Boston Opera House
February 24, 2017
As the song says, “What’s it all about, Alfie?” That might well be the question one asks concerning Artifact, the evening-length work in four parts by William Forsythe that Boston Ballet billed as an “athletic, avant-garde spectacle.” Forsythe himself has said this work has to do with the history of dance, and is a “ballet about ballet.” Interestingly enough, it includes quite a bit of spoken-word performance by two characters: the Man with Megaphone (guest artist Nicholas Champion) and the Woman in Historical Dress (Dana Caspersen, Forsythe’s wife) who often repeat, invert, or reinterpret each other’s lines. As far as I could tell it was the latter who was in charge, and once she appears, sets the tone for the movement explorations to follow.
Before she comes onstage, however, we are introduced to the Woman in Gray or, as Forsythe has called her, “the Mud Woman,” who is, presumably, the spirit of primordial dance. She was not merely dressed in gray leotard and tights; her entire body was spray painted gray (except for the visible bottoms of her feet). She looked as if she was made out of mud or perhaps soot, a word that comes up repeatedly in the text, which was written by Forsythe. When the performance begins, the lights in the theatre do not go down; the Mud Woman just appears in front of the curtain and walks slowly and sinuously across the stage.
As she moves, the music we initially hear is Misty by Erroll Garner and Johnny Burke, the first words of which are “Look at me.” Then The Way You Look Tonight by Jerome Kern and Dorothy Fields is heard — a song about seeing and remembering. Turns out that vision and memory are major themes of Artifact, as the Man with Megaphone and Woman in Historical Dress make clear. The lines these characters speak involve a series of subjects, such as the senses – seeing, listening, hearing; emotional and intellectual qualities – remembering, forgetting, thinking, knowing, speaking; spatial and physical qualities – inside, outside, sharp, dull, light, dark; and earthy elements — sand, soot, rocks, dust, and dirt.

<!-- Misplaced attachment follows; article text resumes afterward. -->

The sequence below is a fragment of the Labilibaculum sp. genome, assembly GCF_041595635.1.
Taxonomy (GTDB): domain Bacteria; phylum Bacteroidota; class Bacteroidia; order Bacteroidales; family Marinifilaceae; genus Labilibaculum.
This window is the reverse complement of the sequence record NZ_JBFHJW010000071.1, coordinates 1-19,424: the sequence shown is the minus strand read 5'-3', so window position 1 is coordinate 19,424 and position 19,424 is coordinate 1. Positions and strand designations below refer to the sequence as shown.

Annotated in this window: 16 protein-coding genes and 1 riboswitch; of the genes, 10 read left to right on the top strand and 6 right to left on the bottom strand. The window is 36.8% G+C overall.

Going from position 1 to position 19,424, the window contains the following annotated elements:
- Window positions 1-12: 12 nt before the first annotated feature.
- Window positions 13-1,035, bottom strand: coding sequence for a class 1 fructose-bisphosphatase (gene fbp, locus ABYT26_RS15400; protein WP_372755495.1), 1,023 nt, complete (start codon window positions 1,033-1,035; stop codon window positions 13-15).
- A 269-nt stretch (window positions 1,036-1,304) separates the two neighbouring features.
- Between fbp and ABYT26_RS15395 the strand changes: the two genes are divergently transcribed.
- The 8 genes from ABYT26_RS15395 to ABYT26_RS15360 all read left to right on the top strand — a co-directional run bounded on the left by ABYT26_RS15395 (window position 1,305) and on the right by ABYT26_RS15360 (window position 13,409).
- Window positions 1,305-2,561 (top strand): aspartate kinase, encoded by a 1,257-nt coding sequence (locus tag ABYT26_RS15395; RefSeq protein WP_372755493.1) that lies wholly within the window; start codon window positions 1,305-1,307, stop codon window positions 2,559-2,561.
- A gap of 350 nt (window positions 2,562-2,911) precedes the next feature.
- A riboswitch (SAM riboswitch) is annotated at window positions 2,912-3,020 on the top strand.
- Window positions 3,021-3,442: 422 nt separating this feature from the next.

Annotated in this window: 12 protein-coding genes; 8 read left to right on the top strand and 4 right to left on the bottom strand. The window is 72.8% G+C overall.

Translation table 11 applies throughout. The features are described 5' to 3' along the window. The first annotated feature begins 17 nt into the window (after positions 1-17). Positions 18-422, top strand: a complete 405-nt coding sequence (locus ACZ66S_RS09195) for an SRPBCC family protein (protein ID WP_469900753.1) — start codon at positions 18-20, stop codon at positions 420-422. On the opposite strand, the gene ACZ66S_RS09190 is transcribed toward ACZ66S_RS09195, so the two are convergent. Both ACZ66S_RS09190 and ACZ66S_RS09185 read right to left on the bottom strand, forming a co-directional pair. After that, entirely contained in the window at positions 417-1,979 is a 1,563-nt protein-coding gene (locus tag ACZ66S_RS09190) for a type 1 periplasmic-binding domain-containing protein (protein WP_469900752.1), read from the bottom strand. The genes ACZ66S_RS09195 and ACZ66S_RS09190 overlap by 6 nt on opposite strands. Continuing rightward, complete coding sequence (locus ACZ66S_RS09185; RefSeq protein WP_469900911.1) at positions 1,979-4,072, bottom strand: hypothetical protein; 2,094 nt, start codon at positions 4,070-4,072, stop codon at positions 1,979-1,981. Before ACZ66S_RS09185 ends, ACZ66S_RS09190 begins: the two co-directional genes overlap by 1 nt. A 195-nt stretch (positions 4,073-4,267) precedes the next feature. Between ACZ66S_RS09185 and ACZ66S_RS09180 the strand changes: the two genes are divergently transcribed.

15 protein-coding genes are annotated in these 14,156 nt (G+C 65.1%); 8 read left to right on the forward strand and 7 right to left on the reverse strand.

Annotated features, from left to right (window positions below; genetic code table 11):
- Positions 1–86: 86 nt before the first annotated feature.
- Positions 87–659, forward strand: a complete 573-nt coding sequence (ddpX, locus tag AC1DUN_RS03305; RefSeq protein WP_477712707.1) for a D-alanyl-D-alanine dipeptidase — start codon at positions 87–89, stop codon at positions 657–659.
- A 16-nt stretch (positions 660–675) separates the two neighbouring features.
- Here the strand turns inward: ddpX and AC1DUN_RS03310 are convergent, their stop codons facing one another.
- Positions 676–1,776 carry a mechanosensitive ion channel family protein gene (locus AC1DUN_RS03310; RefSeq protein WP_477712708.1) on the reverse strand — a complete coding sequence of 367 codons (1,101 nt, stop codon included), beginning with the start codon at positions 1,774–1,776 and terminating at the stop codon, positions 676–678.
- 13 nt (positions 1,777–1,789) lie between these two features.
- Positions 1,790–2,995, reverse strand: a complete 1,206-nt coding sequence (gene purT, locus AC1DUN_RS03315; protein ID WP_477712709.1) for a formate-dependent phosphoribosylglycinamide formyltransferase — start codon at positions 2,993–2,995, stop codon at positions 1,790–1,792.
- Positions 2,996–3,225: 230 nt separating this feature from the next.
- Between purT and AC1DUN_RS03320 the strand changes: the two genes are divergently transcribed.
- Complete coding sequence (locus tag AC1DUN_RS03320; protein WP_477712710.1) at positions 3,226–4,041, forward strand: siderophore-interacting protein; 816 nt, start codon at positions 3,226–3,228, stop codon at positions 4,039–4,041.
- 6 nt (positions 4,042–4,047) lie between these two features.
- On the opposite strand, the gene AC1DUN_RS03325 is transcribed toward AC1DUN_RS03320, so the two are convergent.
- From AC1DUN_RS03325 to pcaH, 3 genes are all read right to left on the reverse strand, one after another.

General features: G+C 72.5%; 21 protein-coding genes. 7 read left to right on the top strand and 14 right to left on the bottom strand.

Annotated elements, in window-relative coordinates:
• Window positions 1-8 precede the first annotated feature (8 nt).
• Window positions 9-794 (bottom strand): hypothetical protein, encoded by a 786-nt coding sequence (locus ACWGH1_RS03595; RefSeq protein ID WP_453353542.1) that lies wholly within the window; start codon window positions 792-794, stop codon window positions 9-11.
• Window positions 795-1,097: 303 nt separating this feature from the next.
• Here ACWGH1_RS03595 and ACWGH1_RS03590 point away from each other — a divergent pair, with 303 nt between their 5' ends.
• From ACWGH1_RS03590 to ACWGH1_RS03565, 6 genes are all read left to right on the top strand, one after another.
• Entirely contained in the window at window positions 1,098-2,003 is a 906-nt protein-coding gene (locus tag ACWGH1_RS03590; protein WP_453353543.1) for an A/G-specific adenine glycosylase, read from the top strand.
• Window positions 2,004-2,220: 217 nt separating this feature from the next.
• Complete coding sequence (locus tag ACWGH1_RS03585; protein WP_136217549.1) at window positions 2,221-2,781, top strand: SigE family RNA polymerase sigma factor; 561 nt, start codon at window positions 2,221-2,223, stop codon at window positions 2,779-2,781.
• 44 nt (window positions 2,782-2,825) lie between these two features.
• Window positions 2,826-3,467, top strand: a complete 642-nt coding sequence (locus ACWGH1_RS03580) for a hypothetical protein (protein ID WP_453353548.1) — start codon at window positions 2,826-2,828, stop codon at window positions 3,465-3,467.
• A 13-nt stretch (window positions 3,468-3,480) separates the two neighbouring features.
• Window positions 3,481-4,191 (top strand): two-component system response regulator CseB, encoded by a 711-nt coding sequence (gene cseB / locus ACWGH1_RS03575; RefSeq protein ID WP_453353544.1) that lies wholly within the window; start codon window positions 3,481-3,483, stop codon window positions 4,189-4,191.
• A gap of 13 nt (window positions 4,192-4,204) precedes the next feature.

Soon the company appears in a sort of half-light and goes through a series of group arm and leg exercises that remind one of ballet class (as in Harald Lander’s Études). Later there’s a man’s solo, which was danced by Paulo Arrais, who did some beautiful jumps and turns that emphasized height and speed. It may be that this section was meant to invoke Petipa, but I didn’t feel that 19th-century choreographer’s spirit much.
Other sections of Part I included group dances, one of which was clearly an homage to Balanchine, but the emotional center of the production were the two, sometimes simultaneous, pas de deux of Part II. The first was danced by Dusty Button and Lasha Khozashvili. Button is completely comfortable with strenuous acrobatic positions featuring spikey arms and legs. A contemporary dancer at heart, she was right at home in this choreography, and Khozashvili matched her strength and stamina.